“The Only True Failure Is Not to Try”: Graduate student credits mentors, desire to help others for her success
Posted: May 17, 2013
From the time she was a little girl, Janiece Walker, RN, MSN, liked to take care of people. Whenever her brothers didn’t feel well or got back from a visit to the dentist, she was there to soothe and comfort them — whether they wanted her to or not.
When she was still in high school in Albuquerque, New Mexico, Walker became a licensed practical nurse (LPN) and volunteered with nursing groups in the area. She also worked in long-term care centers as she attended New Mexico State University, where she received a registered nurse licensure and a bachelor’s of science in nursing.
After obtaining a master’s of science in nursing in 2009, the doctoral student is currently finishing up her dissertation “Predictors of Disability in Older African American Women with Osteoarthritis.” She is examining what factors contribute to disability, which she hopes will lead to an intervention study to improve outcomes for this population and possibly enhance the quality of their life.
“I have a passion for helping aging populations,” Walker explains. “The aging process, especially when combined with disabilities, is not being researched enough.”
Part of the reason for her interest in older women with disabilities may be because her own mother suffers from osteoarthritis, and Walker grew up observing how difficult it was for her to perform some of the simplest tasks.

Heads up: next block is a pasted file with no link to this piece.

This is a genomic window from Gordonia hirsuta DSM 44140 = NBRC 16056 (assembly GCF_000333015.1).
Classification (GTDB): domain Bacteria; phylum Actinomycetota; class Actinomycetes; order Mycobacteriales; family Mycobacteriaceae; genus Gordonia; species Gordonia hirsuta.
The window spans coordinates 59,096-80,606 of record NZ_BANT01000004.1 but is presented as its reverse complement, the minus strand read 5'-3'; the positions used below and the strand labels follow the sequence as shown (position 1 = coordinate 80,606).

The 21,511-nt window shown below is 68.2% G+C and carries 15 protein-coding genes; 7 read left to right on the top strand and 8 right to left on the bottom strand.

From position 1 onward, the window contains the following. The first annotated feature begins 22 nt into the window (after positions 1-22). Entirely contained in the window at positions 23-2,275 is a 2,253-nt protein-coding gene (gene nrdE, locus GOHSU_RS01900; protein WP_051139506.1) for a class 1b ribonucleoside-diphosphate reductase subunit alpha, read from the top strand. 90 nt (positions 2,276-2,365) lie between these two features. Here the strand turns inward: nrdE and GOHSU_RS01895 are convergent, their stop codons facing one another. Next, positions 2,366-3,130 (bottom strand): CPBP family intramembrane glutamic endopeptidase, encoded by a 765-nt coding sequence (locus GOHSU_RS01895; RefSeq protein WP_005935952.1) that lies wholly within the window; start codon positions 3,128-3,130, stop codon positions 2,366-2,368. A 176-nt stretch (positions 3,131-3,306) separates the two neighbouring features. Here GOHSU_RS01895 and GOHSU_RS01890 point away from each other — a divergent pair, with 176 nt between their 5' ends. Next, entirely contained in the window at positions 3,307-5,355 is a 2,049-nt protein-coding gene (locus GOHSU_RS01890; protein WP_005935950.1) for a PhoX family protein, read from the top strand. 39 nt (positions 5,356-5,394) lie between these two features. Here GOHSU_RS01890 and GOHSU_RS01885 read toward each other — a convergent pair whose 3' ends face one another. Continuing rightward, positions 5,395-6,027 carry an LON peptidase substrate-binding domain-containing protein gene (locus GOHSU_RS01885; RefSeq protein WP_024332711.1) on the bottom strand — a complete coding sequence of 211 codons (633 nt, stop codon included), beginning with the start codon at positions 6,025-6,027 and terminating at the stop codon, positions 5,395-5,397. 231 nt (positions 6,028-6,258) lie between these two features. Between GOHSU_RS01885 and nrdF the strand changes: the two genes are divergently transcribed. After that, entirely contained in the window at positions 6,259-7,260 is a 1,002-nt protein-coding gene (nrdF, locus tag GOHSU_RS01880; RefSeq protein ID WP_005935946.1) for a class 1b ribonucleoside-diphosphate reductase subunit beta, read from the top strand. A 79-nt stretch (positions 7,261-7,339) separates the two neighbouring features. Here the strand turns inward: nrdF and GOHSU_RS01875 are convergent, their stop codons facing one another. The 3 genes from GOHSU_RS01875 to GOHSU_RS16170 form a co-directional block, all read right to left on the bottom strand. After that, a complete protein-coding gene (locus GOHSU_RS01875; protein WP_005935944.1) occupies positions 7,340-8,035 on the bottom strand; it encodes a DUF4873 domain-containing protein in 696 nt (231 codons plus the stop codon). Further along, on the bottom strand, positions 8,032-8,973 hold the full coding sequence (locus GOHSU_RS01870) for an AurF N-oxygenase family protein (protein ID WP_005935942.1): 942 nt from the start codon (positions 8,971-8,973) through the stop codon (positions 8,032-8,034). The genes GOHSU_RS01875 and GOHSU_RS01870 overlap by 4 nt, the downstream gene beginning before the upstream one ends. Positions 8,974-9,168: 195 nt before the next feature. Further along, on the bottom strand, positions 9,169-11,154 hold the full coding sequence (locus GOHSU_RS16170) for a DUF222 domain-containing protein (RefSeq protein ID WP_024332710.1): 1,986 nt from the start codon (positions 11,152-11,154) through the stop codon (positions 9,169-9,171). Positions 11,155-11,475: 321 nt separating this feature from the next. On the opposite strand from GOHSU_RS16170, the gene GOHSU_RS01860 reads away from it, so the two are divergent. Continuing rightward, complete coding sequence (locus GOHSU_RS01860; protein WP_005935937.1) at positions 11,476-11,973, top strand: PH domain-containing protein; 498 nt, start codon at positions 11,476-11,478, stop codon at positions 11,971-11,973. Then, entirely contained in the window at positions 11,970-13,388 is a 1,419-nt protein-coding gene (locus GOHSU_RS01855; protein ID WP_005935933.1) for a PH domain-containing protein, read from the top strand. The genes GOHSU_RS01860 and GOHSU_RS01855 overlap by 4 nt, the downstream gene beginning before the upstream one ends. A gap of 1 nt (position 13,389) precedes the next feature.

Her research is not going unnoticed: Walker recently received a National Institutes of Health, National Institute of Nursing Research predoctoral fellowship, which included a grant of $46,000. This prestigious two-year award will further her education and research and help fund her travels to Duke University, where she works with Keith Whitfield, PhD and vice provost.
Whitfield, along with Tracie Harrison, PhD, RN, FNP and associate professor of Adult Health Nursing; Alexa Stuifbergen, PhD, RN, FAAN and dean; Carole Holhan, PhD and professor; and Cherie Simpson, PhD, MBA, RN, CNS and assistant professor, all at the University of Texas at Austin School of Nursing, make up Walker’s doctoral committee.
Last August, Walker received a John A. Hartford Award for $100,000, and recently that foundation notified her of their decision to give her a May Day award, which provides additional financial support for including the study of pain in her research.
According to Harrison, a 2011–12 Health and Aging Policy Fellow through the Atlantic Philanthropies and Walker’s mentor at the UT Austin School of Nursing, Walker has a stellar future ahead of her.
“As I’ve taught and worked with Janiece over the past three years, I’ve grown increasingly confident in her ability to make a difference in the lives of the nation’s aging population,” said Harrison. “Her research is not only important, but necessary.”
For Walker, finishing her doctoral program in aging seems like completing the circle she began as a young LPN in the long-term care center. As a result of her studies, she knows she can begin to make a difference for people like the first residents she cared for at the bedside. She also recognizes that without a solid doctoral program like the one at UT Austin School of Nursing and the mentors there and at Duke University, it would have been a much more difficult journey.
“It’s so important to have good mentors,” Walker said. “Without them to steer you, it’s so easy to wander aimlessly.”
For others who might be considering undertaking an advanced nursing degree, Walker says it’s important that they never doubt their calling: “The only true failure is not to try.”